1911 Encyclopædia Britannica/Riesengebirge
|←Riesener, Jean Henri||1911 Encyclopædia Britannica, Volume 23
|See also Krkonoše on Wikipedia; and our 1911 Encyclopædia Britannica disclaimer.|
RIESENGEBIRGE (Bohemian Krkonose), or Giant Mountains, a lofty and rugged group on the boundary of Silesia and Bohemia, between the upper courses of the Elbe and the Oder. They form the highest portion of the Sudetic system which separates south-east Prussia from the Austrian empire, and finds its natural continuation towards the N.W. in the Erzgebirge, the Thuringian Forest and the Harz Mountains. Adjoining the Isergebirge and the Lausitzergebirge on the W., and the Eulengebirge and the Adlergebirge on the E. and S.E., the Riesengebirge proper run S.E. and N.W. between the sources of the Zacken and the Bober, for a distance of 23 m., with a breadth of 14 m. They cover an area of about 425 sq. m., three-fourths of which is in Austrian, and the remainder in Prussian territory. The boundary line follows the crest of the principal chain or ridge (Riesenkamm), which stretches along the northern side of the group, with an average height of over 4000 ft. The principal peaks are the Reifträger (4430 ft.), the Hohe Rad (4968 ft.), the Great Sturmhaube (4862 ft.), the Little Sturmhaube (4646 ft.), and, near the east extremity, the Schneekoppe or Riesenkoppe (5266 ft.), the loftiest mountain in northern or central Germany. Roughly parallel to this northern ridge, and separated from it by a long narrow valley known as the Siebengründe, there extends on the S. a second and lower chain, of broad massive “saddles,” with comparatively few peaks. The chief heights here are Kesselkoppe (4708 ft.), the Krkonose (4849 ft.), the Ziegenrücken and the Brunnenberg (5072 ft.). From both ridges spurs of greater or less length are sent off at various angles, whence a magnificent view is obtained from Breslau to Prague; the lowlands of Silesia, watered by the Oder, and those of Bohemia, intersected by the Elbe and the Moldau, appearing to lie mapped in relief. The summit is crowned by a chapel dedicated to St Lawrence, which once also served as a traveller's shelter. Since 1850 the chapel has been restored to its religious use, and a hotel for the accommodation of tourists is built close by. A remarkable group of isolated columnar rocks are those known as the Adersbacher Felsen in a valley on the Bohemian side of the Riesengebirge, 9 m. W.N.W. of Braunau.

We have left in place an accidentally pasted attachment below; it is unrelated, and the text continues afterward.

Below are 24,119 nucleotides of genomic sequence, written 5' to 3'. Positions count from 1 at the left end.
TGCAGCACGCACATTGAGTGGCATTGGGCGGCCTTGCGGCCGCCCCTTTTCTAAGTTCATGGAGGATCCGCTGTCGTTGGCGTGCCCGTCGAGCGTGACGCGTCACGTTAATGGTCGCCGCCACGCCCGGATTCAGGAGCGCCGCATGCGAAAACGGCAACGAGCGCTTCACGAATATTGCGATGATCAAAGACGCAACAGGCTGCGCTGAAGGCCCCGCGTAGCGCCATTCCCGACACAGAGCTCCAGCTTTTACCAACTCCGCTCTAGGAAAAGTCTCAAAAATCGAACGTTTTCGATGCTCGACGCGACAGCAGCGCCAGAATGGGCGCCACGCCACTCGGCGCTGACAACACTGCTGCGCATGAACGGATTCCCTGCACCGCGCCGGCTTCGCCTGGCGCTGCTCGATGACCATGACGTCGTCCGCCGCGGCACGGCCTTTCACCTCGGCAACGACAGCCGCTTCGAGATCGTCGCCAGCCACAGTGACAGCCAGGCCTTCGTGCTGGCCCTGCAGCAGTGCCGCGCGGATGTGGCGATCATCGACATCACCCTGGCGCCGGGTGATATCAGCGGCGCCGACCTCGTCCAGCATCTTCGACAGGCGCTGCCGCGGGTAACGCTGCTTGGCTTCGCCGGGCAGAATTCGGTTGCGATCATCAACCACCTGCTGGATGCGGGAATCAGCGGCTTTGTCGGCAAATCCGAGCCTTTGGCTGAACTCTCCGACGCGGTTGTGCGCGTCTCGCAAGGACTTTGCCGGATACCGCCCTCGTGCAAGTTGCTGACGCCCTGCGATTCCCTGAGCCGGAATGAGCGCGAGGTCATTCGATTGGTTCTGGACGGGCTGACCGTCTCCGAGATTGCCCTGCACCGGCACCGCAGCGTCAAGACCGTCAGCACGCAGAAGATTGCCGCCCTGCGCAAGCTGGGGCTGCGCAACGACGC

On its northern side this mountain group rises ruggedly and precipitously from the Hirschberg valley; but on its southern side its slope towards Bohemia is very much more gradual. The scenery is in general bold and wild. The Bohemian ridge is cleft about the middle by a deep gorge through which pour the headwaters of the river Elbe, which finds its source in the Siebengründe. The Iser, Bober, Aupa, Zacken, Queiss, and a great number of smaller streams also rise among these mountains or on their skirts; and small lakes and tarns are not unfrequent in the valleys. The Great and Little Schneegruben — two deep rocky gorge-like valleys in which snow remains all the year round — lie to the north of the Hohe Rad.
Nearly the whole of the Riesenkamm and the western portion of the southern chain are granite; the eastern extremity of the main ridge and several mountains to the south-east are formed of a species of gneiss; and the greater part of the Bohemian chain, especially its summits, consists of mica-slate. Blocks of these minerals lie scattered on the sides and ridges of the mountains and in the beds of the streams; and extensive turf moors occupy many of the mountain slopes and valleys. The lower parts of the Riesengebirge are clad with forests of oak, beech, pine and fir; above 1600 ft. only the last two kinds of trees are found, and beyond about 3950 ft. only the dwarf pine (Pinus Pumilio). Various alpine plants are found on the Riesengebirge, some of them having been artificially introduced on the Schneekoppe. Wheat is grown at an elevation of 1800 ft. above the sea-level, and oats as high as 2700 ft. The inhabitants of this mountain region, who are tolerably numerous, especially on the Bohemian side, live for the most part, not in villages, but in scattered huts called “Bauden.” They support themselves by the rearing of cattle, tillage, glass-making and linen-weaving. Mining is carried on only to a small extent for arsenic, although there are traces of former more extensive workings for other metals.
The Riesengebirge has of late years been made easily accessible by railway, several branches from the main lines, both on the Silesian and Bohemian side, penetrating the valleys, and thus many spots in the Riesengebirge are a good deal frequented in the summer. The Schneekoppe and other summits are annually visited by a considerable number of travellers, notably the spas of Warmbrunn (near Hirschberg) and Flinsberg on the Gneis, and Görbersdorf, known as a climate health resort for consumptives. The Riesengebirge is the legendary home of Number Nip (Rübezahl), a half-mischievous, half-friendly goblin of German folklore, and various localities in the group are more or less directly associated with his name.
See Beemann's Oratio de monte Giganteo (Frankfort a. O. 1679); Daniel, Deutschland, vol. i. pp. 277-78; and Gebauer, Länder- und Völkerkunde, vol. i.